This book contributes to the literature on organized crime by providing a detailed account of the various nuances of what happens when criminal organizations misuse or penetrate legitimate businesses. It advances the existing scholarship on attacks, infiltration, and capture of legal businesses by organized crime and sheds light on the important role the private sector can play to fight back. It considers a range of industries from bars and restaurants to labour-intensive enterprises such as construction and waste management, to sectors susceptible to illicit activities including transportation, wholesale and retail trade, and businesses controlled by fragmented legislation such as gambling.


Organized criminal groups capitalize on legitimate businesses beleaguered by economic downturns, government regulations, natural disasters, societal conflict, and the COVID-19 pandemic. To survive, some private companies have even become the willing partners of criminal organizations. Thus, the relationships between licit businesses and organized crime are highly varied and can range from victimization of businesses to willing collusion and even exploitation of organized crime by the private sector – albeit with arrangements that typically allow plausible deniability. In other words, these relationships are highly diverse and create a complex reality which is the focus of the articles presented here.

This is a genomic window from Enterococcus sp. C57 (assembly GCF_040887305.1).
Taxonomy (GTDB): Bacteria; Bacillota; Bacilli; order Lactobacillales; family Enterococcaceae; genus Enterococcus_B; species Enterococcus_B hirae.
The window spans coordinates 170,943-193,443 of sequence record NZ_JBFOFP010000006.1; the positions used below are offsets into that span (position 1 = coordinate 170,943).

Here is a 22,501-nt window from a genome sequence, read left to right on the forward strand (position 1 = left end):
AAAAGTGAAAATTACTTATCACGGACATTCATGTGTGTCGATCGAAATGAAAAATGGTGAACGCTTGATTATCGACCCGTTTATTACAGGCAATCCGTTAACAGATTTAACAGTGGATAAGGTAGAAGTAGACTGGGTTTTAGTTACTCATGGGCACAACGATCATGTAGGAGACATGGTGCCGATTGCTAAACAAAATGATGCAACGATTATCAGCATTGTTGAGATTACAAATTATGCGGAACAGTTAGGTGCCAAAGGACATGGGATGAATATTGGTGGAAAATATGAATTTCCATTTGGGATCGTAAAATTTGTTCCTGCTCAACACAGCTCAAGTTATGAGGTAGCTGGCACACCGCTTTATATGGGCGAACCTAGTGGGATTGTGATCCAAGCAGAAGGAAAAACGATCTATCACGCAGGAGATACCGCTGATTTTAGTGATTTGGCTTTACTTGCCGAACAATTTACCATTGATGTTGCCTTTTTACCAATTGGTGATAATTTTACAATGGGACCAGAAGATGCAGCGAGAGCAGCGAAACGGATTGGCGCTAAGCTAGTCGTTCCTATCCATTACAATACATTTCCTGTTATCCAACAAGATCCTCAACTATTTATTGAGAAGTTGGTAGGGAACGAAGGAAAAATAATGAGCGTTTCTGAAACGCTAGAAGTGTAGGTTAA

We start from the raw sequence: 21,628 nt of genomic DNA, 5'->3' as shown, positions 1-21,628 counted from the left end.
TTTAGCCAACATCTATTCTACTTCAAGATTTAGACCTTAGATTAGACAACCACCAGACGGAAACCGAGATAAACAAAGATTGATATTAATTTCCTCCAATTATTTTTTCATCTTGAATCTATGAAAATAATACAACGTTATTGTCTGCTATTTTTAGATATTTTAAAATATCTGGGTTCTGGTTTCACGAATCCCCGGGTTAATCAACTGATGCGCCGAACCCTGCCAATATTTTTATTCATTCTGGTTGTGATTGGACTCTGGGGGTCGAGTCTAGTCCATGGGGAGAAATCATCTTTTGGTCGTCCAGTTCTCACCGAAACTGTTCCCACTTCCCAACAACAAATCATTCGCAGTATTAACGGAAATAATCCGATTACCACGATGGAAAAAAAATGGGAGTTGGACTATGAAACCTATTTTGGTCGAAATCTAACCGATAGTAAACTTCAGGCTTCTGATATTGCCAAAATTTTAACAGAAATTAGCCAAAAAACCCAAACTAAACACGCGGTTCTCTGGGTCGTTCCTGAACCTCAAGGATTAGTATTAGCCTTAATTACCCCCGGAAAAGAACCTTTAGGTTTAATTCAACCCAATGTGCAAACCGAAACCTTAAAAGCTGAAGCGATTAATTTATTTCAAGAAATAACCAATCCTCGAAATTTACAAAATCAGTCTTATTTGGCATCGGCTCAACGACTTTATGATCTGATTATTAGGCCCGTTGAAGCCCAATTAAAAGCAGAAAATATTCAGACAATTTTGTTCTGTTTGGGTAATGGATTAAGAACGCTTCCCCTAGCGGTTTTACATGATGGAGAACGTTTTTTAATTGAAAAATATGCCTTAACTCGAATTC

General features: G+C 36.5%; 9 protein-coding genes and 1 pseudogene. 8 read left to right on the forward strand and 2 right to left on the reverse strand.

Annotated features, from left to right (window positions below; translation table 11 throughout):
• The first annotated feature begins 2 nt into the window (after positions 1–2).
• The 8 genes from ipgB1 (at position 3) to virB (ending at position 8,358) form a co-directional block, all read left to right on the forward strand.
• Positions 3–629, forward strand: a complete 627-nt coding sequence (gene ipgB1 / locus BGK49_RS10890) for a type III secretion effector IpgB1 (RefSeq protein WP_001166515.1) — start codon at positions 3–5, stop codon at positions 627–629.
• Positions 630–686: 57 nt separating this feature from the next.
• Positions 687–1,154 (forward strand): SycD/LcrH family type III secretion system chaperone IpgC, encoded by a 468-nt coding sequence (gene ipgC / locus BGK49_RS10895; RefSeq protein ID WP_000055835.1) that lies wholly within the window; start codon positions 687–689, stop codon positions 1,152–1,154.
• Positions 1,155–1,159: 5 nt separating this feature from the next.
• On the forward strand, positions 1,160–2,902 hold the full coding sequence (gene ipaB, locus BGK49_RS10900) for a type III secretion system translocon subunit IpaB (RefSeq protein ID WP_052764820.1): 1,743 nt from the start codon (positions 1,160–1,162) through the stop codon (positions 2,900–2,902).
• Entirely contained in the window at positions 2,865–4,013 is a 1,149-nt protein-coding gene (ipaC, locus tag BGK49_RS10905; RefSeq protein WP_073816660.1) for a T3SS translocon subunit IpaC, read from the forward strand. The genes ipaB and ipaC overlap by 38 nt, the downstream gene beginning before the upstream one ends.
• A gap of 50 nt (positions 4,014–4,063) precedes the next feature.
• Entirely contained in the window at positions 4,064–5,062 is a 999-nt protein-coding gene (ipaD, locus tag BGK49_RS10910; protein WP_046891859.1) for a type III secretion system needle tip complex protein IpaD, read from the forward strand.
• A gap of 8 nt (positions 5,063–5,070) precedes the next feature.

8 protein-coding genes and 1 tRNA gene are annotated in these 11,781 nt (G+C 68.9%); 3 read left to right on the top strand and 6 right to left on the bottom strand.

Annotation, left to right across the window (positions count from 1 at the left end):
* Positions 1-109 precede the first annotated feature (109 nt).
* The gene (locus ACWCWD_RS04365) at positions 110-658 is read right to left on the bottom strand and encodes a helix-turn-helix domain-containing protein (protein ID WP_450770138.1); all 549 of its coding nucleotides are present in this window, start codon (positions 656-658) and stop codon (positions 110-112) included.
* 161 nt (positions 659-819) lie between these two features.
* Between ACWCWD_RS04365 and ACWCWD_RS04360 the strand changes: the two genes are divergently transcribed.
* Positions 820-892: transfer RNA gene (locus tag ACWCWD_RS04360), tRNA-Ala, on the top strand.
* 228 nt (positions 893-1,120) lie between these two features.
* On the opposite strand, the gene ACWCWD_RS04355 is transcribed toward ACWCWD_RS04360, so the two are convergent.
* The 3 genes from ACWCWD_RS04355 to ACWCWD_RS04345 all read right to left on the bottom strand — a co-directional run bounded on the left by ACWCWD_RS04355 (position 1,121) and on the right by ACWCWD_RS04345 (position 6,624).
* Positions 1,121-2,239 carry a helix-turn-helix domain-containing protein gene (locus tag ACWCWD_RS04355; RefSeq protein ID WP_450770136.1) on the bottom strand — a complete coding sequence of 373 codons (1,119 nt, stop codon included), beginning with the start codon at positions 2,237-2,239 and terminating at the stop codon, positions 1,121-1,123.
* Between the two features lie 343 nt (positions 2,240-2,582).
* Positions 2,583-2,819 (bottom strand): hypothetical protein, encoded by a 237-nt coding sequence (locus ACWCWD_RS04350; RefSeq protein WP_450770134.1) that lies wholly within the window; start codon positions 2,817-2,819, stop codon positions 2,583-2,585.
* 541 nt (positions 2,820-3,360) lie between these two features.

This book will appeal to students, academics, and policy practitioners with an interest in organized crime. It will also provide important supplementary reading for undergraduate and graduate courses on topics such as transnational security issues, transnational organized crime, international criminal justice, criminal finance, non-state actors, international affairs, comparative politics, and economics and business courses.

chapter |8 pages


chapter Chapter 6|17 pages

Organized Crime and the Hydrocarbons Industry

chapter Chapter 10|14 pages

Organized Forest Crimes

Charcoal and Timber Trade in the Democratic Republic of the Congo

chapter Chapter 11|17 pages

Organized Crime in the Agri-Food Industry

chapter Chapter 16|15 pages

Organized Crime Links to Tobacco Companies